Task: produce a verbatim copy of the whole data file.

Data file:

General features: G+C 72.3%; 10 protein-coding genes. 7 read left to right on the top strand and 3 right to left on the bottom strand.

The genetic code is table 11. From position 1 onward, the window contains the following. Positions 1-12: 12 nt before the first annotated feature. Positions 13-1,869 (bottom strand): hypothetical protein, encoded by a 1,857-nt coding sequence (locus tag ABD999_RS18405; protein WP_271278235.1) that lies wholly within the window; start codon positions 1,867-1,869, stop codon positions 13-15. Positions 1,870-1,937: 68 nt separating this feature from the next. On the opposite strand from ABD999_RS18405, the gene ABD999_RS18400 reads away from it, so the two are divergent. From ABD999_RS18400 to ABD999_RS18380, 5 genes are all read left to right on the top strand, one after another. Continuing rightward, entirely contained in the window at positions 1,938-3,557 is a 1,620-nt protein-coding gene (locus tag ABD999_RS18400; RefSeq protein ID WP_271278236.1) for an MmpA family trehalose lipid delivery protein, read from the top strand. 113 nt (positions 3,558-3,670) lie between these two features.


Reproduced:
General features: G+C 72.3%; 10 protein-coding genes. 7 read left to right on the top strand and 3 right to left on the bottom strand.

The genetic code is table 11. From position 1 onward, the window contains the following. Positions 1-12: 12 nt before the first annotated feature. Positions 13-1,869 (bottom strand): hypothetical protein, encoded by a 1,857-nt coding sequence (locus tag ABD999_RS18405; protein WP_271278235.1) that lies wholly within the window; start codon positions 1,867-1,869, stop codon positions 13-15. Positions 1,870-1,937: 68 nt separating this feature from the next. On the opposite strand from ABD999_RS18405, the gene ABD999_RS18400 reads away from it, so the two are divergent. From ABD999_RS18400 to ABD999_RS18380, 5 genes are all read left to right on the top strand, one after another. Continuing rightward, entirely contained in the window at positions 1,938-3,557 is a 1,620-nt protein-coding gene (locus tag ABD999_RS18400; RefSeq protein ID WP_271278236.1) for an MmpA family trehalose lipid delivery protein, read from the top strand. 113 nt (positions 3,558-3,670) lie between these two features.